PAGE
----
What to do when you can’t stop thinking bad thoughts

October 3, 2017

By Jordan Pickell

Sure, thinking for self-reflection and problem-solving is useful, but that’s not what is going on with you. Your thoughts run away from you, focusing on past terrifying experiences, mistakes you’ve made, future catastrophic scenarios, turning over and over in your mind. This is a habit that has become so engrained, you feel powerless to change it. You end up feeling worn down, out of control, and afraid.

You just want to make it stop.

This might sound completely impossible right now, but I can tell you with confidence that there are ways to address this in those moments when you feel overcome by scary thoughts. It’s challenging and it takes practice. The more you practice, the less your mind will turn to overanalyzing when you are feeling distressed. It’s not like a switch that turns off all the painful thoughts. But, you can find a sense of grounding and calm, even when the world around you feels like it is falling apart.

First, before you are able to change any deeply engrained habit, you need to be able to recognize when it is happening in the moment. You can rocoginize hey, my mind is racing. The next time you notice it happening, try out some of these tools for finding peace of mind.

Calm down

Thinking scary thoughts often comes when we are in emotional pain. Painful thoughts and feelings fuel each other, gathering more and more power. By helping yourself feel calm, you can interrupt this dynamic. Think about what already works to help you feel calm– maybe wrapping yourself in a cozy blanket or making yourself some tea. Those can be your go-to strategies when you are feeling like a victim of your own thoughts. Here are some other ideas to try.

Name your favourite people, places and things: the people and animals you love, your favourite foods, your favourite songs. Then, you can deepen your connection with calm by looking at photos of those people, reading that favourite passage, listening to that song.

The way you talk to yourself matters, even if you only say it in your mind. What if we were to talk to ourselves in only loving and kind ways? It might feel awkward at first. What do you need to hear? This is something you can give yourself. Say soothing and encouraging messages to yourself in your mind or even better, out loud. Write it down and put it in a place you will see it. Tell yourself you are okay. Say to yourself you made a mistake and that’s okay. You are doing the best you can. You are strong and you will get through this.

Imagine a place where you feel most peaceful. It can be a real place you have experienced, or a place you create in your mind. Are you there with people or animals or are you alone in solitude? What are the sounds in this place? What can you see? Imagine this place in vivid detail. You can go to this place in your mind any time.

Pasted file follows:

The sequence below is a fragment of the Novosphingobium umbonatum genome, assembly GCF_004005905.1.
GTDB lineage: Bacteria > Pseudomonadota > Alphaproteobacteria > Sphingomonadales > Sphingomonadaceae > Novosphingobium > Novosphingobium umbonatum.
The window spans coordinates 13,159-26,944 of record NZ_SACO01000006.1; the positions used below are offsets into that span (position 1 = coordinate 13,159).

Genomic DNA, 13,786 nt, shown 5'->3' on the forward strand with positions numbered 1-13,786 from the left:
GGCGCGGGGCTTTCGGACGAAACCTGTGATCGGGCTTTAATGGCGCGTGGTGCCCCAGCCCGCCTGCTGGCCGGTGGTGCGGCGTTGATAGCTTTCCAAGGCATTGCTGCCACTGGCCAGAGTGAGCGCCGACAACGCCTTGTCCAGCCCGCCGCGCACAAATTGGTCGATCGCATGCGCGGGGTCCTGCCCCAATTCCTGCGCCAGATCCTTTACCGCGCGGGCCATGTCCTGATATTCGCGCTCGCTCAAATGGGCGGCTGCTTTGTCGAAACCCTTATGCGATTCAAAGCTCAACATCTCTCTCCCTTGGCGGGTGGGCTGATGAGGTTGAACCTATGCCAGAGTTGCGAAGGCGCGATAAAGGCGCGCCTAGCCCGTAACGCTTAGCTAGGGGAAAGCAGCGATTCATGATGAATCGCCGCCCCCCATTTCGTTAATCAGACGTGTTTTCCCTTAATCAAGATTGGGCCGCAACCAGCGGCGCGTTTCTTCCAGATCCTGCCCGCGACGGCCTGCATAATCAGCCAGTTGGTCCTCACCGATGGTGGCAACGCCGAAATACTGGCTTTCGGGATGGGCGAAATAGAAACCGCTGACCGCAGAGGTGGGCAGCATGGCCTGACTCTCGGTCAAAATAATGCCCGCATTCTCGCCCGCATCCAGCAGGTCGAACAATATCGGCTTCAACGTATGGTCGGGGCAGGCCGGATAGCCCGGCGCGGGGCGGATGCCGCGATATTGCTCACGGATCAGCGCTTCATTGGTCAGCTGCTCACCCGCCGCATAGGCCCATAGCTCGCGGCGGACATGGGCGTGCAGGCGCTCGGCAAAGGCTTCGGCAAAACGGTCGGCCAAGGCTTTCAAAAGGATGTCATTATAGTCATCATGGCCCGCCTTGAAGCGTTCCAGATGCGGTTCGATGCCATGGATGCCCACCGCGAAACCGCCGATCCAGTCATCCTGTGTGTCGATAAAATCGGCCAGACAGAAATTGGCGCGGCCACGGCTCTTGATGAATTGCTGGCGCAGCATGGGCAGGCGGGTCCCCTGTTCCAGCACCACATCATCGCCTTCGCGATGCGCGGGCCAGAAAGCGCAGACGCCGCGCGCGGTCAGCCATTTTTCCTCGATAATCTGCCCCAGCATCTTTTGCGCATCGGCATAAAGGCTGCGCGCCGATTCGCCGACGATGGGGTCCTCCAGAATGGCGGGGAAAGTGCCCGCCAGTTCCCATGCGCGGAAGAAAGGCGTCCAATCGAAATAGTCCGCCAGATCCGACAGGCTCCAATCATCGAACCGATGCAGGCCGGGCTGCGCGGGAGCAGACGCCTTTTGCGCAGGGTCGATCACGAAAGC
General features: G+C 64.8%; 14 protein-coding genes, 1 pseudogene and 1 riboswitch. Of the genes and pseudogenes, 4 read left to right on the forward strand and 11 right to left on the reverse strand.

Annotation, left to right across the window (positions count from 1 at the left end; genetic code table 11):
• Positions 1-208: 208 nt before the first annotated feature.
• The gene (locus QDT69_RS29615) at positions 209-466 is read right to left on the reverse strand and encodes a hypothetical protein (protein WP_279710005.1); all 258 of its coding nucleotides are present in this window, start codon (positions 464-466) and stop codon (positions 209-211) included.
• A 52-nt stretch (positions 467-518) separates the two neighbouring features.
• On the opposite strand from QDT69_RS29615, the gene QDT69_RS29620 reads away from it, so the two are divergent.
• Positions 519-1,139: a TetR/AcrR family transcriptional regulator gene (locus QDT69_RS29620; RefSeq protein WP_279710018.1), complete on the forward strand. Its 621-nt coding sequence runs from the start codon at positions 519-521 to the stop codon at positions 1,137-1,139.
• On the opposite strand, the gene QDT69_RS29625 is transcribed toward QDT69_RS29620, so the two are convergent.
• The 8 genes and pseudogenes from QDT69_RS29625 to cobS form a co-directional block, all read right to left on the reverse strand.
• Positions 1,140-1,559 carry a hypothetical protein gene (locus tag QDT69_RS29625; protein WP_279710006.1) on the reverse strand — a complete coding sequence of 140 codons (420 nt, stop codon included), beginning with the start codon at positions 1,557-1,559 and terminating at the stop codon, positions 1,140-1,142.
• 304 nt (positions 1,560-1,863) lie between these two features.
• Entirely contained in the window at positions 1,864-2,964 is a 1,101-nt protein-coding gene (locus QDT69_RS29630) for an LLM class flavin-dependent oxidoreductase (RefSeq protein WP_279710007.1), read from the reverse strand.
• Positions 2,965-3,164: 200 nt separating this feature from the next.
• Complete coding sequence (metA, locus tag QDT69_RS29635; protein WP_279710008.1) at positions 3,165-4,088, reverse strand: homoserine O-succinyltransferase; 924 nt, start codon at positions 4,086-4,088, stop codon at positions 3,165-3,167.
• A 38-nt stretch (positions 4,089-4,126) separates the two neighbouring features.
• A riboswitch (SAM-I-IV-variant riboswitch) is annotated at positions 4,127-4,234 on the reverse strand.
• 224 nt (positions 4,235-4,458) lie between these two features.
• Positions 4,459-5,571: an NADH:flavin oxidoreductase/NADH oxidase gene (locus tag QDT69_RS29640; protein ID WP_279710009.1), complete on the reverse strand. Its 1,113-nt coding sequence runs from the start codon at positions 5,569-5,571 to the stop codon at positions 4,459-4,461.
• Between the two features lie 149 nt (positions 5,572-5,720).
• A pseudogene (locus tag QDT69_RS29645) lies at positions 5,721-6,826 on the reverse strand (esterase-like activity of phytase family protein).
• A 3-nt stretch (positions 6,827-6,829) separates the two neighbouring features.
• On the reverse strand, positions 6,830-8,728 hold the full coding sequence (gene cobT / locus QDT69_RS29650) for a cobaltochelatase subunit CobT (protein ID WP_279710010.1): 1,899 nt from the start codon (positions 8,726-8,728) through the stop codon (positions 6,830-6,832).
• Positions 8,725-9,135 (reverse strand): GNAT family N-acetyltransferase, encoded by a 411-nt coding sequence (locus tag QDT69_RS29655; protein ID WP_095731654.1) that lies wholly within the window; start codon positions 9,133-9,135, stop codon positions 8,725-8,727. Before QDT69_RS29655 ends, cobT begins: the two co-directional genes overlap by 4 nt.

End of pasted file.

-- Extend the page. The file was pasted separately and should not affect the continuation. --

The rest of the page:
Change your train of thought

When you notice that you are having terrible thoughts, try out these ideas for switching your thoughts to something else entirely.

In your mind or out loud, describe your current environment in detail. Use as many adjectives as you can. Actually think of the words, or better yet, say them out loud. Name the colours of the objects around you: brown desk, black chair, blue sweater, white walls. What are the sounds in the room? Maybe you can hear your heartbeat, birds, traffic, the electronic buzzing of a light.

Play a game in your mind. It might sound silly, but this simple strategy works. Play a game in your mind to intentionally re-focus your thinking on a new task. Think of an animal to go with each letter of the alphabet. Name all the countries you can off the top of your head. Or bands or dog breeds or restaurants you have eaten at. Make up your own games.

Get out of your head and into your body

You can literally move energy away from your head by engaging your body. Put on your favourite dance song and dance it out. Go running. Go for a walk. Jump up and down.

Not able to run or jump right now? You can also try these other ways of engaging your body. Splash some water on your face. Clench and release your fists. Dig your heels into the floor. Touch an object around you. Focus on your breath. Drink a glass of water.

It takes practice

It’s important to remember that grounding yourself when you are having scary thoughts takes practice. You need to try out different strategies and see which ones will work for you. Sometimes, you may be so immersed in painful thoughts that you need to use multiple ways to come out of it. Reach out for support from a counsellor to talk about what you have noticed. They can help you identify triggers for your racing thoughts and support you in trying out different strategies for grounding. They will help you hold onto the hope and the reality that things can change. The next time you notice you are agonizing over past experiences, mistakes you’ve made, future catastrophic scenarios, remember to do what you need to calm yourself, change your thoughts and get into your body.

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